AGI-11 Sur­vey (Justis Mills): A sur­vey of par­ti­ci­pants in the AGI-11 par­ti­ci­pants (with 60 re­spon­dents out of over 200 reg­is­tra­tions) found that 43% thought AGI would ap­pear be­fore 2030, 88% thought it would ap­pear be­fore 2100, and 85% be­lieved it would be benefi­cial for hu­mankind.

Ro­hin’s opinion: Note there’s a strong se­lec­tion effect, as AGI is a con­fer­ence speci­fi­cally aimed at gen­eral in­tel­li­gence.

Field building

Cur­rent AI Safety Roles for Soft­ware Eng­ineers (Ozzie Gooen): This post and its com­ments sum­ma­rize the AI safety roles available for soft­ware en­g­ineers (in­clud­ing ones that don’t re­quire ML ex­pe­rience).

Mis­cel­la­neous (Align­ment)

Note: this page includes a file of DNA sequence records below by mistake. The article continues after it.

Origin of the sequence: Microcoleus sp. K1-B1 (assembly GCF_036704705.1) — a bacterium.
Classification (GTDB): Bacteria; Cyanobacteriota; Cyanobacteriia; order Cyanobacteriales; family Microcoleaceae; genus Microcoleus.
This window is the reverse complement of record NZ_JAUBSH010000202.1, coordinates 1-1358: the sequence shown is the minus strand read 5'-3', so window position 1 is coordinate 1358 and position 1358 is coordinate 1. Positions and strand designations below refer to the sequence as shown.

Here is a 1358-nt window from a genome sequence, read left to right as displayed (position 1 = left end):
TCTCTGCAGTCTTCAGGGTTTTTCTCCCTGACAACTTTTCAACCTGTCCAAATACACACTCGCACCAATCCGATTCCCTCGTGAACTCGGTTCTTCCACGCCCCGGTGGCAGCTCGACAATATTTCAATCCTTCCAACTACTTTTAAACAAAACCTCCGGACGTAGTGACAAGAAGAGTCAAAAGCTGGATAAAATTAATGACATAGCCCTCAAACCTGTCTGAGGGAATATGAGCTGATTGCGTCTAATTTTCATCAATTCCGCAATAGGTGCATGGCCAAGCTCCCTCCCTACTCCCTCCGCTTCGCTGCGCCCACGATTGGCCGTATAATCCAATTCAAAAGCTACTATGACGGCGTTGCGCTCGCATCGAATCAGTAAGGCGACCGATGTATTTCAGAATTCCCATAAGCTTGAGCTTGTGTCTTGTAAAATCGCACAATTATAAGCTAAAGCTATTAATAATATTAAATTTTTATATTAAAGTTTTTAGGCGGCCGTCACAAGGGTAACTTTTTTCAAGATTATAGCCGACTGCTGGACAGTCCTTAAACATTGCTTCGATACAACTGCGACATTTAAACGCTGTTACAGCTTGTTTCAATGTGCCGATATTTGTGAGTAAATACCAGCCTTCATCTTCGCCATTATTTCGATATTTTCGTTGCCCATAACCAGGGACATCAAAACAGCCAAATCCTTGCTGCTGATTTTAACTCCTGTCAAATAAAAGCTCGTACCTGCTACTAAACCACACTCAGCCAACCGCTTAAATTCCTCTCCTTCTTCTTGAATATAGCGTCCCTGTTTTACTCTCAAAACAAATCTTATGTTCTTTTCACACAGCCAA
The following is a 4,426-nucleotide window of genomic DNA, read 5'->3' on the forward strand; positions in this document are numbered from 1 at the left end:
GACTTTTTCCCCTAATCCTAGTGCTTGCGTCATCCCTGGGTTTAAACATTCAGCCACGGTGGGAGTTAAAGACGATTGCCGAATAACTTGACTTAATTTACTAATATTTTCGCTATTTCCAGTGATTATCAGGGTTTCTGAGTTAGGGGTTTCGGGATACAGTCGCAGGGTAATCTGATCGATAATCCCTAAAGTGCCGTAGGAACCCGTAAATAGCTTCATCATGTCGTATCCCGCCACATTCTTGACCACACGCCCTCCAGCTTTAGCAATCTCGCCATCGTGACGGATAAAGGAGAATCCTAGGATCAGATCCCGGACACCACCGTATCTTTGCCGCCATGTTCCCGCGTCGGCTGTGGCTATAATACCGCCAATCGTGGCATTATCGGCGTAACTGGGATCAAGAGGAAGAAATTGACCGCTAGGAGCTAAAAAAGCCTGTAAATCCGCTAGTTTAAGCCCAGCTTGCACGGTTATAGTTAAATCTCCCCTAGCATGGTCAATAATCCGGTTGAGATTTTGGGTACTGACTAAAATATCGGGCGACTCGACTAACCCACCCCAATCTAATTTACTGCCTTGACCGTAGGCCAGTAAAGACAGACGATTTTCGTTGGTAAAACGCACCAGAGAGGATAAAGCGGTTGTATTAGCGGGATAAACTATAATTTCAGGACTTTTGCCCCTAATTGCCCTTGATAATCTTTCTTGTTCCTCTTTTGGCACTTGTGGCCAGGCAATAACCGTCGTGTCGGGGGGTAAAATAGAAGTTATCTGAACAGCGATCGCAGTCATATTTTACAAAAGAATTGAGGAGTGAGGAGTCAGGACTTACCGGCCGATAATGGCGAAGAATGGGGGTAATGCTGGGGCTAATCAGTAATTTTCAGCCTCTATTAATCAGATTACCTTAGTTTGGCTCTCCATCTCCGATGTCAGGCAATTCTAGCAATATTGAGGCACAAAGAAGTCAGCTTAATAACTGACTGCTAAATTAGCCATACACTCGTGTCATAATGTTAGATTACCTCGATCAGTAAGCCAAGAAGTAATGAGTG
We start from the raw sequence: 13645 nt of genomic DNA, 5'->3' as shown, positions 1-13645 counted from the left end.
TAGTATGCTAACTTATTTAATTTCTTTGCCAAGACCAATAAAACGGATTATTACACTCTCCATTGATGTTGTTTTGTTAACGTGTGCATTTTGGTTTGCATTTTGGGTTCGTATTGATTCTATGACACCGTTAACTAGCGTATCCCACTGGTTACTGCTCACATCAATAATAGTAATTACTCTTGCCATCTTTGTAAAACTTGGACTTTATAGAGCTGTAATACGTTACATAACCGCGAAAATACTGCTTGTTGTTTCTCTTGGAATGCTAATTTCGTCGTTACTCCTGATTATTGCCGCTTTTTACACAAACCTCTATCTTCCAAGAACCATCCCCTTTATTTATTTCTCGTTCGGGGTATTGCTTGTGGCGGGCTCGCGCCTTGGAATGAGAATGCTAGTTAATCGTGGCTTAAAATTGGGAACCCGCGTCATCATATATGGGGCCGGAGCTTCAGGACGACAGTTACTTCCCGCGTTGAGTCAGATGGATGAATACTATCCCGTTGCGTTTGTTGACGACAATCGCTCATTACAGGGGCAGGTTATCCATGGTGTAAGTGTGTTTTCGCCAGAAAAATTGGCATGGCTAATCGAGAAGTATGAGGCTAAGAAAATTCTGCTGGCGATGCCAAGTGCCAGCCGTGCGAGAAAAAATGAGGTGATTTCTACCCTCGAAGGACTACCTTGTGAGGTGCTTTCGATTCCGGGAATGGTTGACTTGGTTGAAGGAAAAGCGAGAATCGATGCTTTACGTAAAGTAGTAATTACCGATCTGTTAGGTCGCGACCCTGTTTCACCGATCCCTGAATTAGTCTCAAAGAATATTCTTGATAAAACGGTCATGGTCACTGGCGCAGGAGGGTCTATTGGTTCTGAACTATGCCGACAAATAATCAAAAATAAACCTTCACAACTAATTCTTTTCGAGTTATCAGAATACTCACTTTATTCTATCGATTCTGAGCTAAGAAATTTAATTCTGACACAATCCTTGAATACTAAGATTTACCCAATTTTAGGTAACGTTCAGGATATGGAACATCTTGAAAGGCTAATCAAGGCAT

When does ra­tio­nal­ity-as-search have non­triv­ial im­pli­ca­tions? (nos­talge­braist): Many the­o­ries of ideal­ized in­tel­li­gence, such as Solomonoff in­duc­tion, log­i­cal in­duc­tors and Bayesian rea­son­ing, in­volve a large search over a space of strate­gies and us­ing the best-perform­ing one, or a weighted com­bi­na­tion where the weights de­pend on past perfor­mance. How­ever, the pro­ce­dure that in­volves the large search is not it­self part of the space of strate­gies—for ex­am­ple, Solomonoff in­duc­tion searches over the space of com­putable pro­grams to achieve near-op­ti­mal­ity at pre­dic­tion tasks rel­a­tive to any com­putable pro­gram, but is it­self un­com­putable. When we want to ac­tu­ally im­ple­ment a strat­egy, we have to choose one of the op­tions from our set, rather than the in­fea­si­ble ideal­ized ver­sion, and the ideal­ized ver­sion doesn’t help us do this. It would be like say­ing that a chess ex­pert is ap­prox­i­mat­ing the rule “con­sult all pos­si­ble chess play­ers weighted by past perfor­mance”—it’s true that these will look similar be­hav­iorally, but they look very differ­ent al­gorith­mi­cally, which is what we ac­tu­ally care about for build­ing sys­tems.